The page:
A look at Alzheimer disease

Alzheimer’s diseaseZoomZoom
© Joanna Prime

Article published in the Courrier Laval on July 2, 2006.

Currently, 1 Canadian in 13 suffers from Alzheimer’s disease and its associated conditions. This number is much greater than in the last century and an increase in cases is also predicted for the years to come. There is no cure for this disease but individually, each of us has the possibility of delaying its appearance.

Alzheimer’s disease generally appears after age 60. A loss of specific brain cells and the creation of senile plaques are observed in the area of the brain that controls memory. Although all the cells of our body die, the problem with nerve cells is that they cannot be replaced. According to Charles Ramassamy, professor at the INRS-Institut Armand-Frappier "A normal individual loses 6% of his nerve cells every 10 years but in these individuals, the loss is more important. There is a progressive loss throughout life but when the loss reaches 70, 80%, symptoms develop" (forgetting recent events, then loss of a certain form of reality and finally non recognition of loved ones).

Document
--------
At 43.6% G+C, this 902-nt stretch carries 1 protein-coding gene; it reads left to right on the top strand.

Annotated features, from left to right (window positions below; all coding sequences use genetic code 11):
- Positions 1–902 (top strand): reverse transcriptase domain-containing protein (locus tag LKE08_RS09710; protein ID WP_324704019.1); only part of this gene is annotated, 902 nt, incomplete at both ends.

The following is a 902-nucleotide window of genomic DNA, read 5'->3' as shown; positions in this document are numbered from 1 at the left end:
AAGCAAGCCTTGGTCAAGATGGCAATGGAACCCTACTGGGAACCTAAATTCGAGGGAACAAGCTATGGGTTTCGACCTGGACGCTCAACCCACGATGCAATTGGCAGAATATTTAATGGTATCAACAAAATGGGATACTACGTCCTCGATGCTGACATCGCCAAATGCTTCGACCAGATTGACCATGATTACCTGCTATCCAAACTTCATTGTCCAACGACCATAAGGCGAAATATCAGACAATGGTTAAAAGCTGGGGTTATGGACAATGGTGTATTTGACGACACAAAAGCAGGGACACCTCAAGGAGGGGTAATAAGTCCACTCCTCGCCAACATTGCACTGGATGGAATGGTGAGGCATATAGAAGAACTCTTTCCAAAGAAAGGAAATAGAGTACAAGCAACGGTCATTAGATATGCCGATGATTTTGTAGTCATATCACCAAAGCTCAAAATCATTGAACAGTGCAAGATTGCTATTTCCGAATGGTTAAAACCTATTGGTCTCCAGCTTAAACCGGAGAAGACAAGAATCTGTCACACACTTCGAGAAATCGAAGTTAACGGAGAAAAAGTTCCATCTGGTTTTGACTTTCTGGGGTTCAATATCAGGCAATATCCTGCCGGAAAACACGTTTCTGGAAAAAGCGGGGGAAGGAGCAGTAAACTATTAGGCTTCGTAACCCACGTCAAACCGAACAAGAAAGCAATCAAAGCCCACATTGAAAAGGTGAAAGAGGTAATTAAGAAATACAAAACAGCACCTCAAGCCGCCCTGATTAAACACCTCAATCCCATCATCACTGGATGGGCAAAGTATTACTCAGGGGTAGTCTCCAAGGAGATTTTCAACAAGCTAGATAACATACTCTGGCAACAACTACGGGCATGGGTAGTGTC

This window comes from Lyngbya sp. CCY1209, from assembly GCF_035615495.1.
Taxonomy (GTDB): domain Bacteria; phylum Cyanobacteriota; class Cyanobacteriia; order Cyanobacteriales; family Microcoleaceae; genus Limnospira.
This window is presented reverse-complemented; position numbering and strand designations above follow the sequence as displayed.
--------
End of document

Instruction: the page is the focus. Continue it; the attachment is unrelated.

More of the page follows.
Since its discovery nearly 100 years ago, research has provided few scientific advances into Alzheimer’s disease. It was only in the 1980s that a gene involved in the disease was discovered. Several genes have since been described. Other leads have resulted in the development of treatment of the symptoms. This is good but it is not sufficient; a cure would be even better. In 1999, researchers were proposing a vaccine against this disease. Clinical studies quickly followed but the miraculous treatment had side effects. Patients died from brain inflammation.

It is best to act through prevention. Other factors such as industrial and environmental pollution, malnutrition, and cholesterol increase the risk of developing this disease. "In collaboration with researchers from the Institut des Nutraceutiques et des Aliments Fonctionnels of Université Laval, we are working on the preventive aspects of nutrition through the effects of antioxidants contained in fruits and vegetables". Blueberries, cranberries, green tea, garlic, strawberries, particularly those from Ile d’Orléans that contain 10 times more antioxidants, delay the death of nerve cells and consequently the appearance of symptoms associated with this disease.

Science may be powerless against this disease but we can do something by modifying our daily lives. Physical activity, mental activity, and nutrition are some of the factors that we can act upon.